For more than two years, CEO Jeremy Morgan and his team at WellBiz Brands talked about adding a concept like Drybar to the franchisor’s portfolio of fitness, wellness and beauty brands. But before November 2020, it was just talk.
“We talked about Drybar more in theory as the perfect example of a franchise we’d like to acquire,” said Morgan of the salon concept focused solely on blowout and styling services. But around Thanksgiving, actual conversations with Drybar’s leadership began after the Irvine, California-based company sought investment capital and engaged Piper Sandler & Co. as a financial adviser.
“And that turned into us taking over as the buyer,” said Morgan of the acquisition announced February 11 that brought Drybar’s 141 locations under the WellBiz umbrella and turned Drybar Holdings into the brand’s largest franchisee as it will continue to operate what were 87 company-owned shops.
WellBiz will eventually refranchise those 87 stores, said Morgan, as he also noted Drybar CEO Liz Williams, who joined the brand last June from Taco Bell, is “assisting us through this transition.” In a statement to Franchise Times, Williams said Drybar has improved operations and “driven significant cost savings for our new shop construction that we know will enhance our business model for years to come.”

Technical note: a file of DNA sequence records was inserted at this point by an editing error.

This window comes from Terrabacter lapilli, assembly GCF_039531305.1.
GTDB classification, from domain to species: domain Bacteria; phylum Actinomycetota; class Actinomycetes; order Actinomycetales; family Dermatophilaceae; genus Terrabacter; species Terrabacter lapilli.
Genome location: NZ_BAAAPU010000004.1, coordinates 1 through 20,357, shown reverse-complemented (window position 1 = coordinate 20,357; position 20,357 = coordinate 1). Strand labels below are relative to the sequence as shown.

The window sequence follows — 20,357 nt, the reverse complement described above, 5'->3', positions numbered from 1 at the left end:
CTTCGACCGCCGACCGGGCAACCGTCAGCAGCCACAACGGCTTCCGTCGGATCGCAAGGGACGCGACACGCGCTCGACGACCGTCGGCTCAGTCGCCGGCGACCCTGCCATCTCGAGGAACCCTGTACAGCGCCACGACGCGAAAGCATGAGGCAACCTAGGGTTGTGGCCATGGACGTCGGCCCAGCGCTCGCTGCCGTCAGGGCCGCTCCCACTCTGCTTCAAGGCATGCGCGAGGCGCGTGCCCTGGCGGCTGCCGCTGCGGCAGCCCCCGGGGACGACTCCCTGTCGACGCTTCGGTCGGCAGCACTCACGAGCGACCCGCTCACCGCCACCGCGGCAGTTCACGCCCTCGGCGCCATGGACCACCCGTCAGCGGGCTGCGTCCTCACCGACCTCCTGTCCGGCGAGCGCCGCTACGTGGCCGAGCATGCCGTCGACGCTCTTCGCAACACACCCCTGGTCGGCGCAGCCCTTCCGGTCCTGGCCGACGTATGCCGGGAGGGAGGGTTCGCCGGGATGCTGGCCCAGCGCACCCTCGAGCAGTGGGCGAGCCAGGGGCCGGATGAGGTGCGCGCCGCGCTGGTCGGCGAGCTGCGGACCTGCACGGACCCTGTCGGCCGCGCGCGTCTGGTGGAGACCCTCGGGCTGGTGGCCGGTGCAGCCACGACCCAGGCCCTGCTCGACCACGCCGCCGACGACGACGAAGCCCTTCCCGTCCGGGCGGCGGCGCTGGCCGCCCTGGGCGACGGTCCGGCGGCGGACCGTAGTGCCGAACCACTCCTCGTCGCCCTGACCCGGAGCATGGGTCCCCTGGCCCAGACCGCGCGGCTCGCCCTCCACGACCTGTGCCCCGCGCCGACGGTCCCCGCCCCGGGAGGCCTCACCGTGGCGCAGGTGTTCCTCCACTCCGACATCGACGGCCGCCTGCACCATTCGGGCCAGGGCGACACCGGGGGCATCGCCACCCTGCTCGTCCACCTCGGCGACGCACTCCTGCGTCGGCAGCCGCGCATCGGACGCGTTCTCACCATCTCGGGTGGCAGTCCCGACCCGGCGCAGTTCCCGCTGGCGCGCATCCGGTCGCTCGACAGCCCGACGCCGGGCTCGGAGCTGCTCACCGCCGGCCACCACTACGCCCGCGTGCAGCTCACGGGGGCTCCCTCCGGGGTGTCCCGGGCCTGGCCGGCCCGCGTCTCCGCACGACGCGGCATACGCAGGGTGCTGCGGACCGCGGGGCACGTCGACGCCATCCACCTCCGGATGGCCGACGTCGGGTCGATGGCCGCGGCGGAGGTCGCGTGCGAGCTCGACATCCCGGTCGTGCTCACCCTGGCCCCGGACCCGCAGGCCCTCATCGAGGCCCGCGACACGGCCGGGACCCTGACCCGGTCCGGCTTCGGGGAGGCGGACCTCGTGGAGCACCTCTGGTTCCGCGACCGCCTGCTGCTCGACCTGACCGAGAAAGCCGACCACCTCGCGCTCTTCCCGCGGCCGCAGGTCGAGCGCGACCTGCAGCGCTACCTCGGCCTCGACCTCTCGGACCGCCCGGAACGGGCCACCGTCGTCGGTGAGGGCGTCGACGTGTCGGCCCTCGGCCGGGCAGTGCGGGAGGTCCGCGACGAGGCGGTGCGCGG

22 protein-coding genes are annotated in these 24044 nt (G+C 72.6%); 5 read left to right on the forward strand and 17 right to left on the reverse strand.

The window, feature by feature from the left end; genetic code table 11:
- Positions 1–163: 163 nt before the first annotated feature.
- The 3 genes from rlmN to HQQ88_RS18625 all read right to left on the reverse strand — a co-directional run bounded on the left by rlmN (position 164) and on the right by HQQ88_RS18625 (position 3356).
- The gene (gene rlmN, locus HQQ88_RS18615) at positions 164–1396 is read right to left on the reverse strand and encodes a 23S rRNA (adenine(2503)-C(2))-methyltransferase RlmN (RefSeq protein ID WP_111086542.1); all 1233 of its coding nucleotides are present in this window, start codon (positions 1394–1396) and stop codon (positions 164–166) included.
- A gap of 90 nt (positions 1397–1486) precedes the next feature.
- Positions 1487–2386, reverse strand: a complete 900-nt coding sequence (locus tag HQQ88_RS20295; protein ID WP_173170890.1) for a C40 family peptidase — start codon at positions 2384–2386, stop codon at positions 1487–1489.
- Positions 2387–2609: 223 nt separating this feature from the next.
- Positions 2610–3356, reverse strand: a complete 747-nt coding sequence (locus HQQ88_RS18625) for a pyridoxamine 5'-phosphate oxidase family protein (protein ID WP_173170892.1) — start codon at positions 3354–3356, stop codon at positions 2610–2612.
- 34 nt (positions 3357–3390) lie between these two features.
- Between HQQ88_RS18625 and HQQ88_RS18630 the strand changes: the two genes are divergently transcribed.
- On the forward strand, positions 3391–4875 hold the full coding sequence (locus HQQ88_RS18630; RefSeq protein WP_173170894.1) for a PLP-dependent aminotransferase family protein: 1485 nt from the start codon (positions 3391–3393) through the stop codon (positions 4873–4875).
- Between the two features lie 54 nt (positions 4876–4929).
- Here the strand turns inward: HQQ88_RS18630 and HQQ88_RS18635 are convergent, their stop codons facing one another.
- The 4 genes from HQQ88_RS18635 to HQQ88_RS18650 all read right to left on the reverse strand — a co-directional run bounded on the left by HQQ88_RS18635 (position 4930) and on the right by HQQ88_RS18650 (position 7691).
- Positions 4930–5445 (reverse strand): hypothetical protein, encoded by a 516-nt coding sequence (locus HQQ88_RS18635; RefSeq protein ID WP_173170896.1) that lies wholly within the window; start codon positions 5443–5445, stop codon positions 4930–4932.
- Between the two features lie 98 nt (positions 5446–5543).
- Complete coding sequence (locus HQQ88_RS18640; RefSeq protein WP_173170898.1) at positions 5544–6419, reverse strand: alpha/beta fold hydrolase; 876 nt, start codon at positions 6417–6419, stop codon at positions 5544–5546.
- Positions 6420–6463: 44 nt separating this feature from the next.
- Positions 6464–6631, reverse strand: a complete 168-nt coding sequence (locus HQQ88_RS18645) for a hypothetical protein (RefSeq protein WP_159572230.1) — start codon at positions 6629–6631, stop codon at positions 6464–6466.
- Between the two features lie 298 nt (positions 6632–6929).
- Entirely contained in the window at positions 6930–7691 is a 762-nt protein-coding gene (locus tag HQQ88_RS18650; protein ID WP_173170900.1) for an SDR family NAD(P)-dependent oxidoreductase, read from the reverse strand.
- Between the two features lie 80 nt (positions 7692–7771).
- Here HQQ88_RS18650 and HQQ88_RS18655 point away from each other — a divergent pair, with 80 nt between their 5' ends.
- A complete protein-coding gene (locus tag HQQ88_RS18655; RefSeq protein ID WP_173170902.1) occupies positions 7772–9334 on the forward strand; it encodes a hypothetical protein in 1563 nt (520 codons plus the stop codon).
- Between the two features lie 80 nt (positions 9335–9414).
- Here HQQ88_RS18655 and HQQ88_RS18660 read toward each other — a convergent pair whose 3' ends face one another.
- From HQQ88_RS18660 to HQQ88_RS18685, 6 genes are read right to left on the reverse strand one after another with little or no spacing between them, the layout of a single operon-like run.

“I am extremely proud of the team and know that the scale and synergy of the WellBiz portfolio will help Drybar recover more quickly from the pandemic,” she continued. “I look forward to helping Jeremy in this transition.”
WellBiz Brands is also the franchisor of Fitness Together, Elements Massage and Amazing Lash Studio, which it acquired in 2018. Owned by private equity firm KSL Capital Partners, Colorado-based WellBiz now has more than 750 locations across the four brands.
While Morgan didn’t comment on the terms of the Drybar deal or if the COVID-19 pandemic created an advantageous buying opportunity for WellBiz, he did say the “nature of our acquisition was accelerated by COVID.”
Drybar’s system, which at one point last year saw all its locations close because of mandated shutdowns during the pandemic, is largely back open, continued Morgan, and he believes there’s “an enormous amount of pent-up demand coming on the backside of the vaccine” as its customer base of higher income females continue to spend on beauty services.
That “upper-income female demographic” is part of what made Drybar an ideal acquisition target, explained Morgan, along with its high recurring membership revenue, its premium position in the personal services category, strong franchise system and “best in class customer service.”
“We think it’s super ripe for growth,” he said, and development will benefit from WellBiz’s shared services platform.
In addition to Piper Sandler & Co. serving as financial adviser to Drybar Holdings, Latham Watkins and Cheng Cohen served as legal counsel in connection with the transaction. Polsinelli represented WellBiz Brands as legal counsel.